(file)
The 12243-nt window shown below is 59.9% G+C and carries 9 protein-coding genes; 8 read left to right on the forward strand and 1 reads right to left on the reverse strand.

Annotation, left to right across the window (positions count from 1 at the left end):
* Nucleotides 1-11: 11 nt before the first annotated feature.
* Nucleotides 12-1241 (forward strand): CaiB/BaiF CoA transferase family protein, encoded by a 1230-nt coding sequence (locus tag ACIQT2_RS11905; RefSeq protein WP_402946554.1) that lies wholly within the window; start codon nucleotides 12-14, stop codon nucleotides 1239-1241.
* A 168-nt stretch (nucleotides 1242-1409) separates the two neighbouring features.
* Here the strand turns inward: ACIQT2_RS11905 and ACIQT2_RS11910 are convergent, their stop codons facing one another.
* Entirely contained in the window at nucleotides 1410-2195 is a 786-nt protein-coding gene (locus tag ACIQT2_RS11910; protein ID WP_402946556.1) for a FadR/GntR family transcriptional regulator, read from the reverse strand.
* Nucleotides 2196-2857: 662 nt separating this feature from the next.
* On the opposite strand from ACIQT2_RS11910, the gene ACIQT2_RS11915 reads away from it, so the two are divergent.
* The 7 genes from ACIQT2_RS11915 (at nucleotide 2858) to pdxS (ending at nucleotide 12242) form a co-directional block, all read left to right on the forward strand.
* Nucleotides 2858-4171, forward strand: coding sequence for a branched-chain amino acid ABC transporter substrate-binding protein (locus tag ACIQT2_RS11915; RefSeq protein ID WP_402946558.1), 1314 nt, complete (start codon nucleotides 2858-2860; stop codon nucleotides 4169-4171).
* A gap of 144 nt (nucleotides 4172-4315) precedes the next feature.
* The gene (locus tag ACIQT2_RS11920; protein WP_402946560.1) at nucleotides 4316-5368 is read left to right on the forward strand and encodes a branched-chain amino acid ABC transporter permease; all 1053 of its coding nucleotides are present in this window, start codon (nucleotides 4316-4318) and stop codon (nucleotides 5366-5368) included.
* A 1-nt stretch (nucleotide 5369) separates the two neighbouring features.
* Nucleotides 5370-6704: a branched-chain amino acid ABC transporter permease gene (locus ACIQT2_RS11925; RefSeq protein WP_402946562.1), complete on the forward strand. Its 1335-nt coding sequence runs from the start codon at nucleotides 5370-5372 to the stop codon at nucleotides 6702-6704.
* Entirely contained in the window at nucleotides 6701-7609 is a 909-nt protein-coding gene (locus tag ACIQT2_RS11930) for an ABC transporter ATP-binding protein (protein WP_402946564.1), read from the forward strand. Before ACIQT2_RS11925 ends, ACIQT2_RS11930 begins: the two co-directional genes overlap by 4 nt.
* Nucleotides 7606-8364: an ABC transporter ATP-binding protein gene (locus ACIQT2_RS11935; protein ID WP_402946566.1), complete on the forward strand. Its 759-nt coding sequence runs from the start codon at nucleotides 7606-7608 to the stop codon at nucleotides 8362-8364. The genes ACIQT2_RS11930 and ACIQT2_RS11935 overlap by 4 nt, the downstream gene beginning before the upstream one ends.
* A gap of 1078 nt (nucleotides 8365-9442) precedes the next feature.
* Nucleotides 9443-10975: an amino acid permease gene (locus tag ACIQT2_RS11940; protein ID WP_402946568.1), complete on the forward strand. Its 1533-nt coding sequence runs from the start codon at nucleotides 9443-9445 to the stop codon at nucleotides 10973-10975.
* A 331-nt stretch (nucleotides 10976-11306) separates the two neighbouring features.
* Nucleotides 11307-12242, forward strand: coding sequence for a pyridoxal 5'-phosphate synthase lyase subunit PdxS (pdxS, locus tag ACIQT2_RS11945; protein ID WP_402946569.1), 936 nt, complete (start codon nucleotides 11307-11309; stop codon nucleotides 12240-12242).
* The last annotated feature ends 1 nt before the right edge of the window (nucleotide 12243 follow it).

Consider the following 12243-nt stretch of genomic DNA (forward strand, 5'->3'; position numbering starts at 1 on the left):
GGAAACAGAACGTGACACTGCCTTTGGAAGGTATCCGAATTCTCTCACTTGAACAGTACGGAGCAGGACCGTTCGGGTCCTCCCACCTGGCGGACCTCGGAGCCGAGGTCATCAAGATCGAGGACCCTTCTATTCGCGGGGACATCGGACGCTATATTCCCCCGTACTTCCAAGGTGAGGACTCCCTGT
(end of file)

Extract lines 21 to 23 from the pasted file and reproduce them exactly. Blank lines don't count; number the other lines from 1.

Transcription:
* Nucleotides 11307-12242, forward strand: coding sequence for a pyridoxal 5'-phosphate synthase lyase subunit PdxS (pdxS, locus tag ACIQT2_RS11945; protein ID WP_402946569.1), 936 nt, complete (start codon nucleotides 11307-11309; stop codon nucleotides 12240-12242).
* The last annotated feature ends 1 nt before the right edge of the window (nucleotide 12243 follow it).

Consider the following 12243-nt stretch of genomic DNA (forward strand, 5'->3'; position numbering starts at 1 on the left):